Media Matters

Toiletbowl XXXVIII

Filthy ads dominate first half -- only to disappear in the second after the kids have gone to bed. Another stupendous moment in American popular culture.

By 2.1.04

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Now, what do all those folks who watch the Super Bowl for the commercials have to say? Wasn't it fun? Especially if the kids were allowed to stay up and watch at least the first half of the game, 'cause that's where the really filthy ones were slotted.

The beer ad with the two dogs was especially cute. A trained dog fetches his master a Bud from the cooler. Beer in hand, the master asks the other fellow what his dog can do. The other fellow's dog obviously bites the first man in the crotch, causing him to toss the beer to the other fellow.

There is the large, jolly African-American man going down a hallway to get a massage, but is lured into a side room full of beer. We see him agonized and screaming in pain as the door closes informing us that he has wandered into the "bikini wax " room by mistake.

They aren't all beer ads, these classics for which we have waited all year. One is a car ad featuring juveniles with bars of soap lodged in their mouths. How this comes about is revealed when a little boy views one of the new cars, mouths the words, "Holy sh--" and is next seen with a bar of soap in his mouth.

There is a chimpanzee, a young man's pet, who puts an arm around the man's girlfriend when the swain has gone for the beer. The primate speaks and suggests they go upstairs, obviously for sex. The swain returns briefly, causing the chimp to withdraw an arm. But the conversation resumes when the swain leaves, the chimp wondering if the intended sex partner has anything against a hairy back.

It isn't all sex. Some is simple scatology. A beautiful wintery scene in the forest. A man and a woman are seated together in a horse-drawn sleigh. The man romantically produces a crystal ball with a lighted candle, then leans to produce some beers from a cooler. At this moment, the gray horse drawing the sleigh lifts its tail high over its back and breaks wind in the woman's face with such force that it blows out the candle and destroys her makeup and hairdo.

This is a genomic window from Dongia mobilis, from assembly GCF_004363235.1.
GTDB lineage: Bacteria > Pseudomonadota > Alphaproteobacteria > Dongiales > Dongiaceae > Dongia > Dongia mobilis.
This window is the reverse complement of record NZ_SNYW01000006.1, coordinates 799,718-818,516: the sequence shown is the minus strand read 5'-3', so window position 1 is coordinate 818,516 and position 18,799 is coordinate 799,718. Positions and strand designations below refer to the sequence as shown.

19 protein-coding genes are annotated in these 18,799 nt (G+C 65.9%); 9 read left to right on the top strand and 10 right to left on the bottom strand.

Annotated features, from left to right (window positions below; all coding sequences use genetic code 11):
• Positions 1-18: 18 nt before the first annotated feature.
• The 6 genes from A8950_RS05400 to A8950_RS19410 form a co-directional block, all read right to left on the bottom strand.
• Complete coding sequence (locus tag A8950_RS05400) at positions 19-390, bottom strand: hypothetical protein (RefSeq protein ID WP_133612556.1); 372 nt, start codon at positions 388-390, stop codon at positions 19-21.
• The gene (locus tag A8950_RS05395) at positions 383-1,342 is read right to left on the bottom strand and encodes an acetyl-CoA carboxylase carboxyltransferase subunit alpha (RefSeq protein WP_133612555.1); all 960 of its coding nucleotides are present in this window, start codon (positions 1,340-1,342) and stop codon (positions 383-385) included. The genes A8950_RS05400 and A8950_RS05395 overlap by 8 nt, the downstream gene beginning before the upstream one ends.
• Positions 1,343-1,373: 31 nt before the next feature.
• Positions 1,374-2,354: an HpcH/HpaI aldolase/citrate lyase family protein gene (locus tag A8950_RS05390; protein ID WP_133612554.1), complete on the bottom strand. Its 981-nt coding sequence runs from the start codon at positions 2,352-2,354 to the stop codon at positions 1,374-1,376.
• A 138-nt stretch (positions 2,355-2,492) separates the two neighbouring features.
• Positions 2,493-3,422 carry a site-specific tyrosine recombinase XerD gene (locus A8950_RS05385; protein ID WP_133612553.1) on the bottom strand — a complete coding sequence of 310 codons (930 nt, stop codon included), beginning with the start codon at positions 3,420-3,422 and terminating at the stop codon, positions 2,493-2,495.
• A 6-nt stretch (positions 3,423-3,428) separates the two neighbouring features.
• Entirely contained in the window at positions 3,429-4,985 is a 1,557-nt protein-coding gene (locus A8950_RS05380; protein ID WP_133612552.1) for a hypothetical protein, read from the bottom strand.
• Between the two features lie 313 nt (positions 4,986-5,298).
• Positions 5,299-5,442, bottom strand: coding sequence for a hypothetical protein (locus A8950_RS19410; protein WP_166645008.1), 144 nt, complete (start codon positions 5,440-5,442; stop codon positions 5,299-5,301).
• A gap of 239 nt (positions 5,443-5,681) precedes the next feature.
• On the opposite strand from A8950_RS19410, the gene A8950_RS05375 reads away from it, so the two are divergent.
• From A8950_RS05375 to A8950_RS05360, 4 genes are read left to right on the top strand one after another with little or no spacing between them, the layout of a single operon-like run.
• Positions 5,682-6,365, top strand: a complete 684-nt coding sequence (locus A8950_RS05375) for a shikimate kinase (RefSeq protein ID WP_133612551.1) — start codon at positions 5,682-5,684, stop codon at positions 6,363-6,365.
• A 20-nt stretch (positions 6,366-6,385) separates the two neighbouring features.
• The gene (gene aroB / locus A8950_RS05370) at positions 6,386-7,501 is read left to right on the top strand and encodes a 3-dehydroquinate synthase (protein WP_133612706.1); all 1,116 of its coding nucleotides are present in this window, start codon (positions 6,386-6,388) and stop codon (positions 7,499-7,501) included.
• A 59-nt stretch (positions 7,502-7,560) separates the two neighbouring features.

The commercial aficionados may have sought relief in a live halftime show featuring P. Diddy and others in a writhing dance accompanied by lyrics that could not be understood in the Western Hemisphere, a combination of rap and rapacity that climaxed when Janet Jackson and Justin Timberlake performed a series of gyrations redolent of the chimp commercial and climaxing with Miss Jackson's right breast apparently exposed.

For reasons known only to CBS and the time buyers, the commercials during most of the second half were reasonably tame. There were some appeals to responsibility when drinking, a couple of expensive car ads, some inoffensives for AOL, but no further plays on bestiality, flatulence or painful depilatory episodes. Too bad, for by now the kiddies were in bed. The rectitude of the network had spared them and their elders the pain of watching a commercial with political overtones, the CBS practices regime rejecting such a crass offering.

It is said that the New England Patriots won the game with the Carolina Panthers in the last minute or so, but not by the point spread. Speaking of "spread," did you hear the one about... Sorry. Too much television, I guess.

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About the Author

Reid Collins is a former CBS and CNN news correspondent.